PD twitter

8 things Twitter savvy educators do to improve learning

When it comes to useful PD, more educators are turning to Twitter to grow learning networks in 140 characters

These days, it’s hard to meet an educator who hasn’t heard of Twitter. But how many use it? While some might question if the social media platform can help with professional development (PD), there are others who know just how much potential rests in 140 characters.

The universally-recognizable blue bird can do a lot to expand educators’ personal and/or professional learning networks (PLNs), as it turns out. During an ISTE 2016 session, three Twitter experts offered guidance to those seeking to expand their Twitter horizons.

Twitter chats–when users show up at a common time and use a specific hashtag to have a conversation and respond to questions issued by a chat moderator–can introduce educators to peers, role models, those who challenge their opinions, and can prompt new and exciting views of what education means today.

Twitter chats open up new PD possibilities, said Jessica Raleigh, personalized learning program manager for Denver Public Schools and organizer of the #bfc530 Twitter chat.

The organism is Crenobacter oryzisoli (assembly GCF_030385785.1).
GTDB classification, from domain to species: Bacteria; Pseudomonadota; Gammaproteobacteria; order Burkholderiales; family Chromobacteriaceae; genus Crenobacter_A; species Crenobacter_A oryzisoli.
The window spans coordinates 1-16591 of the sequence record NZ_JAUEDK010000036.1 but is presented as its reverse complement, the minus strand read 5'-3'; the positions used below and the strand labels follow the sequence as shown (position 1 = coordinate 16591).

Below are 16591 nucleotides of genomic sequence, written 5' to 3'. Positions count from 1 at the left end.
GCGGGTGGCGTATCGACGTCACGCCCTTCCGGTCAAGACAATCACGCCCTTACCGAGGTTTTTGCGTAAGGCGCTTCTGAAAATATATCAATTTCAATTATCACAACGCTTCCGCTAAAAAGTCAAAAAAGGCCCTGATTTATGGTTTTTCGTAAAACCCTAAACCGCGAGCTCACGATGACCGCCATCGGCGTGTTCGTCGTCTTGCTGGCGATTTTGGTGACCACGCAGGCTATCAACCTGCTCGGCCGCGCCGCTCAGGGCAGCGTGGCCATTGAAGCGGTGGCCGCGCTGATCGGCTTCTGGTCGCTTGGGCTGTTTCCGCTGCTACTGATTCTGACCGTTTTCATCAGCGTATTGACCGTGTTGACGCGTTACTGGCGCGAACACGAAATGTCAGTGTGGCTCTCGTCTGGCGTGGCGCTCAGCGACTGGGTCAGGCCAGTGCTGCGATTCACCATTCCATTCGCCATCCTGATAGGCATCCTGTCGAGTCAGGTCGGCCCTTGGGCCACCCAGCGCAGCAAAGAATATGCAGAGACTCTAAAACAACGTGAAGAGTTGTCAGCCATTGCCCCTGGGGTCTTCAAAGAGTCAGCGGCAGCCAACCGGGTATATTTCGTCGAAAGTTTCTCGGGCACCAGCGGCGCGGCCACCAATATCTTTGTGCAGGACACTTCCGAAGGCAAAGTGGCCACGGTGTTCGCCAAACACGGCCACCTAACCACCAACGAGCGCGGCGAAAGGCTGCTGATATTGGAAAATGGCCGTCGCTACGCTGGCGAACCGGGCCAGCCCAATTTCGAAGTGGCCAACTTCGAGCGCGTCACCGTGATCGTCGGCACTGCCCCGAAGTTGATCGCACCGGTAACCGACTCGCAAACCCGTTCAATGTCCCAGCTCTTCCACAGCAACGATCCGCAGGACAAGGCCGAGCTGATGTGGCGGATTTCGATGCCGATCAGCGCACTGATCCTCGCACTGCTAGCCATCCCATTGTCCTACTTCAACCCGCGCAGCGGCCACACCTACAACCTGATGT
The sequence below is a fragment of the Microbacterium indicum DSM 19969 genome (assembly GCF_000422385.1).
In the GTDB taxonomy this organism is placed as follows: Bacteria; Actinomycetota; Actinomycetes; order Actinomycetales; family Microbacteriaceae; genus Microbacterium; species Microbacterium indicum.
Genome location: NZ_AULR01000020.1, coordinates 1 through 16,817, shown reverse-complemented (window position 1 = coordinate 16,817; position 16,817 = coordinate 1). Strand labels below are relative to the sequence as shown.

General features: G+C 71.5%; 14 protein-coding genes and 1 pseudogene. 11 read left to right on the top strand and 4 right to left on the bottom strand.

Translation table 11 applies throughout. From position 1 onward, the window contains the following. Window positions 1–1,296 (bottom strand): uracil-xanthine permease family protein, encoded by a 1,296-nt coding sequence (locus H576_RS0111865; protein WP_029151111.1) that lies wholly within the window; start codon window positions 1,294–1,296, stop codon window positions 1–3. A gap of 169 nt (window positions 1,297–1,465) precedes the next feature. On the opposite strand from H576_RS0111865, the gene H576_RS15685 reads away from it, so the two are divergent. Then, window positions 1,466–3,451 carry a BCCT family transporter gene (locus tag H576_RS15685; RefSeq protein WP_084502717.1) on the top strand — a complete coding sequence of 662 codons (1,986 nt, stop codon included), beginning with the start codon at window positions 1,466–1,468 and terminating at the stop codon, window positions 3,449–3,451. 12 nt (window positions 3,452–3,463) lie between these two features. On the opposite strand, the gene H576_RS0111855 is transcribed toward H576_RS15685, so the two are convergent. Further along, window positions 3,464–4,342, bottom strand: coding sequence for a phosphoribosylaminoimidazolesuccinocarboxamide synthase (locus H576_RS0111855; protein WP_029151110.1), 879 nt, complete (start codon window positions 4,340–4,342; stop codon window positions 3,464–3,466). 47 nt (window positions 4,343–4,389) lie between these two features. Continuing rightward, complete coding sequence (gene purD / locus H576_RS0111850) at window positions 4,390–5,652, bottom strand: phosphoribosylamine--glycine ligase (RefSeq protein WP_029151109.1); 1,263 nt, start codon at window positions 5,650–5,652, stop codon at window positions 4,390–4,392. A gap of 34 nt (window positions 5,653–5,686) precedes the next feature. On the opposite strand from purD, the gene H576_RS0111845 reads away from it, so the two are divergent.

“I think it’s really powerful to have someone asking questions and forcing you to think about your own practice. That’s PD at its best,” she said.

During the session, all three experts shared some of their best tips:

Using hashtags with every tweet helps build up your community. “When you’re using a hashtag regularly, you get to know other people using the same tag, and it becomes part of a community,” Raleigh said. “If you have that community and you use a hashtag, you’re going to get responses from that community. You get to know people.”

Next page: Don’t be afraid to lurk

Laura Ascione

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